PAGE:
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PO Box 360
Trenton, NJ 08625-0360
|Clifton R. Lacy, M.D. |
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TRENTON -- The state’s first human case of Eastern Equine Encephalitis (EEE) virus infection in 19 years has been reported in a young Burlington County child, Health and Senior Services Commissioner Clifton R. Lacy, M.D. announced today.
Testing by the federal Centers for Disease Control and Prevention (CDC) has confirmed that a two-year-old Burlington County girl was infected with EEE. She was hospitalized on August 28 after developing fever, progressive decrease in mental status, stiff neck, seizures, and vomiting on August 23. She was diagnosed with encephalitis (inflammation of the brain) and is now severely neurologically impaired. She is currently in treatment in a rehabilitation facility.
EEE is a rare but serious mosquito-borne illness that causes inflammation of brain tissue and is considered a more serious infection than West Nile virus; more severe forms of this illness may lead to death. This is the 11th reported EEE human case in the nation this year, and the first in New Jersey since 1984.
“The reappearance of Eastern Equine Encephalitis infection in humans in New Jersey with its serious neurological consequences serves a powerful reminder of the importance of avoiding mosquito bites, even late in the season,” Commissioner Lacy said. “Although New Jersey recently experienced a frost, it takes extended periods of cold weather to end all mosquito activity. Residents should continue to take proactive measures to protect against mosquito bites.”
Early symptoms of EEE are similar to those of West Nile virus infection, including fever, headache and altered mental status. Not all individuals infected with EEE will show symptoms, and some develop only a mild flu-like illness.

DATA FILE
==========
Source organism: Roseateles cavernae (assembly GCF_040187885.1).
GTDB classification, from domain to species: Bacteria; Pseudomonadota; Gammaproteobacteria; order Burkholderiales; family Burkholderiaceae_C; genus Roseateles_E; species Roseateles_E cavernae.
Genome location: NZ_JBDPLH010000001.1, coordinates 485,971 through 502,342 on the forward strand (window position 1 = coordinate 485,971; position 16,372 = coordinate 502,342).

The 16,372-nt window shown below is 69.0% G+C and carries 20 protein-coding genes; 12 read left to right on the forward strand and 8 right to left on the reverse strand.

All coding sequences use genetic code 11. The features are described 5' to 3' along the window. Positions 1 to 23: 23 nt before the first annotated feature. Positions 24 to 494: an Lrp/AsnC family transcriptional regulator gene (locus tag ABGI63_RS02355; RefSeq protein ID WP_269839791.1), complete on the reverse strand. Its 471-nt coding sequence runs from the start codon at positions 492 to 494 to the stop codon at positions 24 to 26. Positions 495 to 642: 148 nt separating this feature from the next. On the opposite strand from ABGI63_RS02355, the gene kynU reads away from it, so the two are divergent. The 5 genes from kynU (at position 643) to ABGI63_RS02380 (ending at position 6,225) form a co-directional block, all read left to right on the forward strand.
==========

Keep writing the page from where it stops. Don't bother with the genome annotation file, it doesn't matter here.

EEE virus can infect the central nervous system and can lead to coma and death. The case-fatality rate is 35 percent, mainly among high-risk groups such as the elderly, children and immuno-compromised individuals. One third of people who survive EEE will have mild to severe neurological deficits. In comparison to EEE, the case fatality rate for WNV infections is 10 percent.
There is no specific treatment for EEE and no vaccine is available for humans. Those most at risk for the disease are people who live in or visit areas where EEE activity has been documented, people who spend significant time outdoors, and people over age 50 or under age 15.
The New Jersey patient announced today is the 11th reported human case of EEE in the United States this year. In addition to the New Jersey case, there are two cases each in South Carolina, Florida, Alabama and Georgia, and one each in Louisiana and Virginia.
EEE also causes illness in horses. This year, six horses have been infected with EEE, according to the New Jersey Department of Agriculture. A vaccine is available for horses.
27th Human Case of WNV Infection
The 27th human case of West Nile Virus infection was reported in a Hunterdon County man who had an onset of fever, altered mental status, muscle weakness, and stiff neck on September 25 and was hospitalized on the same day with a diagnosis of meningitis. He was discharged from the hospital on October 8 and is recovering. The patient worked outdoors around his residence and reported numerous mosquito bites.
“This year, although incidence of human West Nile Virus infection in New Jersey is on par with last year, the nation has seen a significant increase in the number of cases,’’ said Dr. Eddy Bresnitz, DHSS State Epidemiologist and Assistant Commissioner. “We are already beginning to plan for next year’s mosquito control activities to keep cases of all mosquito-borne disease to a minimum.”
Prevention of EEE and WNV Infection
Residents can avoid mosquito bites and reduce their risk of both the EEE and West Nile viruses by keeping window screens in good repair, eliminating standing water where mosquitoes can breed, wearing long-sleeved clothing - especially at dawn and dusk, and using inspect repellent containing DEET. Residents should also clean, empty and remove any items on their property that collect and hold water to reduce the available breeding ground for mosquitoes.
For more information on EEE, visit the department's website at http://www.state.nj.us/health/cd/f_eee.htm. For more WNV information, visit http://www.state.nj.us/health/cd/westnile/enceph.htm.
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Department of Health
P. O. Box 360, Trenton, NJ 08625-0360